* U.S. March payroll growth 88,000, less than forecast
* Wall Street falls 1 pct, European shares down 2 pct
* Dollar index falls 0.3 percent, Treasuries rally
By Wanfeng Zhou
NEW YORK, April 5 (Reuters) - Major stock markets tumbled, the dollar fell, while Treasury prices rallied on Friday after a much weaker-than-expected U.S. jobs report added to fears the U.S. economic recovery was losing steam.
Brent crude oil fell to a five-month low as bleak U.S. jobs data and bulging inventories dimmed the outlook for economic growth and fuel demand. Safe-haven gold prices rose.
U.S. employers hired at the slowest pace in nine months in March, adding just 88,000 nonfarm jobs, the Labor Department said, below an expected 200,000. The jobless rate ticked a tenth of a point lower to 7.6 percent, but largely due to people dropping out of the work force.
"The report will fuel concerns about another spring swoon for the economy, the adverse impact of Congressional dysfunction and, more generally, the weak underlying dynamism of the economy," said Mohamed El-Erian, co-chief investment officer at Pacific Investment Management Company.
The report followed a string of disappointing data this week on U.S. manufacturing, private sector hiring and services activity, raising concern the recent rally in equities has outrun the economic fundamentals.
The data "adds concerns about fundamentals to concerns we had about prices having gotten ahead of themselves, which creates the potential for even further declines," said Bruce McCain, chief investment strategist at Key Private Bank in Cleveland, Ohio.
The MSCI world stocks index slipped 0.8 percent to 353.59 points.
U.S. stocks dropped more than 1 percent. The benchmark S&P has shed 1.8 percent this week, by far its worst weekly decline of 2013.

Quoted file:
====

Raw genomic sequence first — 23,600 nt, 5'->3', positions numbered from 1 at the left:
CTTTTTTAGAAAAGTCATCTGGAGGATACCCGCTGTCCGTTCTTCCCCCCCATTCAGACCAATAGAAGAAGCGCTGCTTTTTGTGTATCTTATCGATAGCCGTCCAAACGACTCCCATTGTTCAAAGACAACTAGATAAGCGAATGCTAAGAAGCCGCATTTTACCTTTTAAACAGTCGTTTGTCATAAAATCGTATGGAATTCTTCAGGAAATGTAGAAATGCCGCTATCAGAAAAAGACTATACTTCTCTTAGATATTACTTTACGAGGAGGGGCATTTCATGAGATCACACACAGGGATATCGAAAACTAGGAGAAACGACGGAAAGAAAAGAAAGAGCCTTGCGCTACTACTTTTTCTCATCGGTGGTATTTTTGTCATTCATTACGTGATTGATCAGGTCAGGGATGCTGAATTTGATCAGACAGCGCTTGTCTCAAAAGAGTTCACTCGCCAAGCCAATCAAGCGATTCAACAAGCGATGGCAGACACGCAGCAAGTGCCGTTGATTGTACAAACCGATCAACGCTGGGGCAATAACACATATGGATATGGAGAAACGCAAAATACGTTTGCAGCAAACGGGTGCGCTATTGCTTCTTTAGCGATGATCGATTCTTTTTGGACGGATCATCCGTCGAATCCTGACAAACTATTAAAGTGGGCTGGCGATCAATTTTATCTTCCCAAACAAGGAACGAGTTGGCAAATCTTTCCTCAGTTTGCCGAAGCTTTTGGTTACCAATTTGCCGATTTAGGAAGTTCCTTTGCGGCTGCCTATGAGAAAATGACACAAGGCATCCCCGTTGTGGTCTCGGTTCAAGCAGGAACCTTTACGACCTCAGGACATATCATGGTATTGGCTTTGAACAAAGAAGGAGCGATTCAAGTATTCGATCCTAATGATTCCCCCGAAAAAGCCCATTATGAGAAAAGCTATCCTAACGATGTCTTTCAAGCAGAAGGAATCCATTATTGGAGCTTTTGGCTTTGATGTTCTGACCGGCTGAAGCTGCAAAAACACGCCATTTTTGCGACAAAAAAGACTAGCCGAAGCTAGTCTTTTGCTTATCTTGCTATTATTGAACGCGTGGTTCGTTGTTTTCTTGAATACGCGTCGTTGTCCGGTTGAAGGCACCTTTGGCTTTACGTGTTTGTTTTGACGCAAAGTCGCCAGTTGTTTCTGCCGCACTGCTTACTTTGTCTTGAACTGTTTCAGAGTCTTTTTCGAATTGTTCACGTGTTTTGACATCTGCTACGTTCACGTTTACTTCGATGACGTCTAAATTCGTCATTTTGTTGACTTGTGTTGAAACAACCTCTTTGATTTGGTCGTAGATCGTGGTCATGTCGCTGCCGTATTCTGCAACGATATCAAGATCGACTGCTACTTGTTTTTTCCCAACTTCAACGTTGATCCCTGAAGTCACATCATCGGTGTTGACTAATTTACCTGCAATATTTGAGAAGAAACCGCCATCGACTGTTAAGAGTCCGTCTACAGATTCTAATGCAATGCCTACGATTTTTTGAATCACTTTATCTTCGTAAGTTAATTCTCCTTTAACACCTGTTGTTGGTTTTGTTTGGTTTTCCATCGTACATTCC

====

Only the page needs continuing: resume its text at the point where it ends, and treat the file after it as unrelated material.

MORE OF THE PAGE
The Dow Jones industrial average dropped 151.44 points, or 1.04 percent, to 14,454.67. The Standard & Poor's 500 Index lost 18.19 points, or 1.17 percent, to 1,541.79. The Nasdaq Composite Index fell 47.61 points, or 1.48 percent, to 3,177.37.
European shares tumbled 2 percent to 1156.83 points.
The dollar fell 0.3 percent against a basket of major currencies to 82.453, on expectations the Federal Reserve will continue its bond-buying program, or quantitative easing. The euro rose 0.6 percent to $1.3018.
"The market is assured that the Fed will not be taking its foot off the QE gas pedal anytime soon," said Douglas Borthwick, managing director at Chapdelaine Foreign Exchange in New York.
"This number is seeing follow-through in dollar weakness and I expect that to continue against all countries who are not embarking on QE of their own."
The yen remained weak after the Bank of Japan's aggressive monetary easing a day earlier. The dollar was last up 0.8 percent at 97.08 yen, having risen to 97.19 in Asian trading, the strongest since August, 2009.
The euro rallied 1.3 percent to 126.27 yen.
U.S. Treasuries rallied and yields fell to their lowest levels of the year, after the jobs data. Weaker global equity markets, the Bank of Japan's monetary stimulus program, and escalating tension in the Korean peninsula also encouraged investors to buy bonds.
The benchmark 10-year Treasury note was 17/32 higher after the report, easing its yield to 1.71 percent.
The price of the 30-year Treasury bond extended an early gain to two points, pushing its yield down to 2.87 percent from 2.99 percent late on Thursday.
"A ton of traders must have fallen out of their seats this morning after seeing this weak jobs report," said Thomas DiGaloma, managing director at Navigate Advisors LLC in Stamford, Connecticut.
German Bund futures extended gains to hit their highest level since June 2012 at 146.54, up 58 ticks on the day.
Brent crude fell $1.49 to $104.85 a barrel. U.S. crude dropped 95 cents to a low of $92.31.
Spot gold rose to $1,564 an ounce from $1,552.71.